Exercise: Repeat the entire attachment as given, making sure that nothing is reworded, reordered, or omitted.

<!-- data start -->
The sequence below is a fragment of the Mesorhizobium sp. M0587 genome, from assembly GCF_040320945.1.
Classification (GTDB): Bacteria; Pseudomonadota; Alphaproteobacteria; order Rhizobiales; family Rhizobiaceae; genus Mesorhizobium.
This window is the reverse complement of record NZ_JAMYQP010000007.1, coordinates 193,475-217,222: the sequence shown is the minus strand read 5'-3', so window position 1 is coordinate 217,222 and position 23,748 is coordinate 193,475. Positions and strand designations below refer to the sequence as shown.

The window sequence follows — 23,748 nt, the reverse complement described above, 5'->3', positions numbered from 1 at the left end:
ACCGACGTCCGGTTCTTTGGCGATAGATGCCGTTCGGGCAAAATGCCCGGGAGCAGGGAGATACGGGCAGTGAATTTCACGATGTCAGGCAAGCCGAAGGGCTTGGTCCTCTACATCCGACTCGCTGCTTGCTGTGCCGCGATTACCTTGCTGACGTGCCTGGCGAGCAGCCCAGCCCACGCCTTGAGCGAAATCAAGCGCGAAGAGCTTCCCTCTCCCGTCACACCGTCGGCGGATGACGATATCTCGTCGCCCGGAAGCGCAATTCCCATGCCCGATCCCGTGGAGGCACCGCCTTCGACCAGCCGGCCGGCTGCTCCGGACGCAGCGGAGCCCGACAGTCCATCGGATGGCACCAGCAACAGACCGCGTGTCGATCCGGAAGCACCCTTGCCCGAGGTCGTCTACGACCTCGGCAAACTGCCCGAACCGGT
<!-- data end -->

The sequence below is a fragment of the Mesorhizobium sp. M0587 genome, from assembly GCF_040320945.1.
Classification (GTDB): Bacteria; Pseudomonadota; Alphaproteobacteria; order Rhizobiales; family Rhizobiaceae; genus Mesorhizobium.
This window is the reverse complement of record NZ_JAMYQP010000007.1, coordinates 193,475-217,222: the sequence shown is the minus strand read 5'-3', so window position 1 is coordinate 217,222 and position 23,748 is coordinate 193,475. Positions and strand designations below refer to the sequence as shown.

The window sequence follows — 23,748 nt, the reverse complement described above, 5'->3', positions numbered from 1 at the left end:
ACCGACGTCCGGTTCTTTGGCGATAGATGCCGTTCGGGCAAAATGCCCGGGAGCAGGGAGATACGGGCAGTGAATTTCACGATGTCAGGCAAGCCGAAGGGCTTGGTCCTCTACATCCGACTCGCTGCTTGCTGTGCCGCGATTACCTTGCTGACGTGCCTGGCGAGCAGCCCAGCCCACGCCTTGAGCGAAATCAAGCGCGAAGAGCTTCCCTCTCCCGTCACACCGTCGGCGGATGACGATATCTCGTCGCCCGGAAGCGCAATTCCCATGCCCGATCCCGTGGAGGCACCGCCTTCGACCAGCCGGCCGGCTGCTCCGGACGCAGCGGAGCCCGACAGTCCATCGGATGGCACCAGCAACAGACCGCGTGTCGATCCGGAAGCACCCTTGCCCGAGGTCGTCTACGACCTCGGCAAACTGCCCGAACCGGT